Monday, May 08, 2006

Heroes of Free Speech

Yesterday the far left-leaning Seattle Post-Intelligencer published this column which echoed many liberal bloggers in proclaiming Stephen Colbert "my hero" for speaking "truth to power" to Bush at the Correspondent's Dinner last week. I just can't stand it any more.

Yes. Such undaunted courage! To take cracks at a man knowing there will be absolutely zero consequences, that your life or family is in no way in danger, and that the object of your sarcasm will just sit there and smile and take it, and because he is a man of class and decorum, won't even stand up and walk out in disgust. Think of how many minds he must have changed! Think of how many red state hicks woke up to the TRUE man they voted for, and will now vote for Democrats this November! What juevos! What moxie!

What a joke.

In the worker's paradise of Venezuela, that stunt would have earned Colbert a year or two in the joint (if he was lucky). Go find me a Cuban newspaper with an anti-Fidel editorial staff. A modicum of real courage would be showing the Danish Muhammad Cartoons on the Colbert Report. Or picking civility over liberal cred for ratings. Or doing that bit in Iran. (Warning - that last link is funny as hell, and may cause snickering in class.)

I'll save my free speech "hero" worship for Atwar Bahjat, an al Arabia TV journalist who had been risking her life to bring truth to the thuggery and evil of Michael Moore's "Minute Men" in Iraq, and was murdered in the most brutal possible way by opponents of a free press. She reminded us that this type of murder and censorship used to be public policy in her country, but that now good people are risking their lives by speaking out publicly against them.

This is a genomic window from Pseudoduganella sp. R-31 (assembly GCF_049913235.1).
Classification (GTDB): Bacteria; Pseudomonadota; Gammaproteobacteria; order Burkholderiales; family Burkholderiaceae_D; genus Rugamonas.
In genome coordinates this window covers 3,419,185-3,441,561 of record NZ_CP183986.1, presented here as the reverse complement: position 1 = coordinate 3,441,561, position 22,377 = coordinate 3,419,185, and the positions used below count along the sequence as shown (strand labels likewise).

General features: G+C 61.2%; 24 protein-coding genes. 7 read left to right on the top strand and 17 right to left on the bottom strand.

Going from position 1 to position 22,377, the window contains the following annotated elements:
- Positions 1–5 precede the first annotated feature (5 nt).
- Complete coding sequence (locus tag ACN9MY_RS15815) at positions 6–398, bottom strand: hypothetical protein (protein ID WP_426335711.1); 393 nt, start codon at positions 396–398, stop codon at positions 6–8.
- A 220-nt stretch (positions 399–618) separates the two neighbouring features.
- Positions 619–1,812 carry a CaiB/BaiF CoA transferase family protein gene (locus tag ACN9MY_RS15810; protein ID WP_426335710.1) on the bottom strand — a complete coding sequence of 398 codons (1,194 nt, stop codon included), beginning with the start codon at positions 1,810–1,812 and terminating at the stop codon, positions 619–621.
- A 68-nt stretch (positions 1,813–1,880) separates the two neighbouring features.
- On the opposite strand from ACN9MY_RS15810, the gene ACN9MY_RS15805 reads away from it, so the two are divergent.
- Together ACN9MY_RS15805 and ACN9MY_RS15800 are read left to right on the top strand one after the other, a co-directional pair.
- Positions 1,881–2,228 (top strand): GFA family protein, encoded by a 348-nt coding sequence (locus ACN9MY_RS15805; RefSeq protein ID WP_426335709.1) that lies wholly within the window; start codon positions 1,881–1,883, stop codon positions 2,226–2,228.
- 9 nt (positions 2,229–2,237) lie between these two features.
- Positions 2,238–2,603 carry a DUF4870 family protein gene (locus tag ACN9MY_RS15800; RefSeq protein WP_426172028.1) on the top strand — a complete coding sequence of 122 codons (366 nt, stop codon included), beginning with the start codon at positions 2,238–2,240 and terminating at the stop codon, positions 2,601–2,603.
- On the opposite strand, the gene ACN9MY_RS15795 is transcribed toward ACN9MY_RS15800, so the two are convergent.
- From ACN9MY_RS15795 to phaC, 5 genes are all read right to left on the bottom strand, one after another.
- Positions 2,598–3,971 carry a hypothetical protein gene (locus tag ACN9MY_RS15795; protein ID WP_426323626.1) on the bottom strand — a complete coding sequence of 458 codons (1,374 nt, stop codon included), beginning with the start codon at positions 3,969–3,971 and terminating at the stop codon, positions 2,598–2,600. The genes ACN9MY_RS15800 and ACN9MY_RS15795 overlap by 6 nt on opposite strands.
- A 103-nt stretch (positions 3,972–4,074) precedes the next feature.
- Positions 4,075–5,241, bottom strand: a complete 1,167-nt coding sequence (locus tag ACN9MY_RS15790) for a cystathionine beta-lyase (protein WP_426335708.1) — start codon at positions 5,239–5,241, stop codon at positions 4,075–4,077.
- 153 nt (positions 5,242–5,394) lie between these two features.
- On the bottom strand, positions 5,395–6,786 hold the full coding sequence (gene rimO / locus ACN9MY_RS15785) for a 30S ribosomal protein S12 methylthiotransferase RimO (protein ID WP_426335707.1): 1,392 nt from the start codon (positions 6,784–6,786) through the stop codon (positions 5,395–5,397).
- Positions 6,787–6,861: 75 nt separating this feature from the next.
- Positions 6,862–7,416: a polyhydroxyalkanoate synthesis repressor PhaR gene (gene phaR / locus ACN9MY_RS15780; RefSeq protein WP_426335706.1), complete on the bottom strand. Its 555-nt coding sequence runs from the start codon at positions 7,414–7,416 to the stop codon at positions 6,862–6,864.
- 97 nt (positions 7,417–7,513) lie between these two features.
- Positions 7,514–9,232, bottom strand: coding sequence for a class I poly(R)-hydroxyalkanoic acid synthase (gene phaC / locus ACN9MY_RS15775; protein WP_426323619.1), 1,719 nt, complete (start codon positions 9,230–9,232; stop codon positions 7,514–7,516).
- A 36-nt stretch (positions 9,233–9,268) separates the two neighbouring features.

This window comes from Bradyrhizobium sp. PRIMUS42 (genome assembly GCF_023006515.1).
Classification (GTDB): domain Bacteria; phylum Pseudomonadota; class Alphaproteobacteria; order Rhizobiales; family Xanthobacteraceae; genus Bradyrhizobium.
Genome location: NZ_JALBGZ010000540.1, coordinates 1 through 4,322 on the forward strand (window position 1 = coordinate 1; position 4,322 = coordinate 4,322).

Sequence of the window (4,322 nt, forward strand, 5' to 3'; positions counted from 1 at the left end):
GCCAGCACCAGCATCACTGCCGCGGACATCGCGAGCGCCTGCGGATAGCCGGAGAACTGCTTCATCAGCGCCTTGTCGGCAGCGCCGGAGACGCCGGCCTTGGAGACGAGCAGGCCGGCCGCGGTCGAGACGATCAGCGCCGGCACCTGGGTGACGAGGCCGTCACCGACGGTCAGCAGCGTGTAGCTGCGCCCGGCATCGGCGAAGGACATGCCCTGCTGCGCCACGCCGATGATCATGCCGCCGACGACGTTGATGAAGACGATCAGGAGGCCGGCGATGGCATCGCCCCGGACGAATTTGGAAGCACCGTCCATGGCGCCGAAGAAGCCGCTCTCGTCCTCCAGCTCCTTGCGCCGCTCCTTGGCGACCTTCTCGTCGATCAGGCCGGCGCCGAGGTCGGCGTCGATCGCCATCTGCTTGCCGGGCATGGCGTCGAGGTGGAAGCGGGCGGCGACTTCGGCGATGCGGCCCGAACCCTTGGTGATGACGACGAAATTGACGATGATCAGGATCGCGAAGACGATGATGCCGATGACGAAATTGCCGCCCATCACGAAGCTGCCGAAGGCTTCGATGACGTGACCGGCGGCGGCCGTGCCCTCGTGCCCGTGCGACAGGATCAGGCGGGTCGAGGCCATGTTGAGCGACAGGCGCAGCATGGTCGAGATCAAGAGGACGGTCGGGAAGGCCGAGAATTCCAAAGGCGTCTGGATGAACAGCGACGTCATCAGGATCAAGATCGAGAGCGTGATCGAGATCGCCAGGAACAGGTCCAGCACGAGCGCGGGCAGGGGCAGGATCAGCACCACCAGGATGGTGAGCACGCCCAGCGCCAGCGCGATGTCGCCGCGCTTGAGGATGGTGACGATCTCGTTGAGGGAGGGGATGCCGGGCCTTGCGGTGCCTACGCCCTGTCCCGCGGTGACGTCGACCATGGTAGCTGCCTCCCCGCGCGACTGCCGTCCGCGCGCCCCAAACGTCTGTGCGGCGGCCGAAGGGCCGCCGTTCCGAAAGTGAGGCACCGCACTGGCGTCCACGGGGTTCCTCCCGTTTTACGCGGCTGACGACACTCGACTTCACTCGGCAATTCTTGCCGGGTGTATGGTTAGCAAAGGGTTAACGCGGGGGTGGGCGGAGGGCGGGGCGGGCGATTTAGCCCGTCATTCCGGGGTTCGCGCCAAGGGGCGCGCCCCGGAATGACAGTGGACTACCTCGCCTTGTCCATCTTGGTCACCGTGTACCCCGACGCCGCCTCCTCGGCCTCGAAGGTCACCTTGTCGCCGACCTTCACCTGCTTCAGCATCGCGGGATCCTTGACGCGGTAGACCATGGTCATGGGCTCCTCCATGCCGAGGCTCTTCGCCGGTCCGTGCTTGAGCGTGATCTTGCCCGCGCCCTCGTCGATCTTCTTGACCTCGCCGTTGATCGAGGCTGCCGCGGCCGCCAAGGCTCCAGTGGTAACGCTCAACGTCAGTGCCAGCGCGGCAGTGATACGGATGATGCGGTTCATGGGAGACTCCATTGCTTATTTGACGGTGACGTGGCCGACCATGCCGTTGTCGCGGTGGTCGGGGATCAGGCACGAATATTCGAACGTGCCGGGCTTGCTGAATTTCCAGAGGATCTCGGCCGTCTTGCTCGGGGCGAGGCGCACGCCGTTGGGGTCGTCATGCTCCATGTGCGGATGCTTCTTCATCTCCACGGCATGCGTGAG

That's courage. But then, the P-I has never really been threatened with real threats of censorship, save the threat of bankruptcy because their readership has continued to fall. And I doubt any of their columnists seriously thinks they are writing under threat of torture. The fact that they openly write about how they can't openly express their views is a self defeating statement that points to the total lack of insight, logic, thought, perspective, or any other indicia of reason that pervades their narrow world view.

1 comment:

Juvenal said...

To call courageous the re-telling of tired, old and obvious jokes about this President in his presence is to stretch beyond recognition the concept of courage.

In fact its probably infinitely more courageous to criticize Colbert's performance. Richard Cohen (hardly an administration apologist) essayed a mild criticism of Colbert in the Washington Post and has incurred the righteous wrath of the unhinged far-left.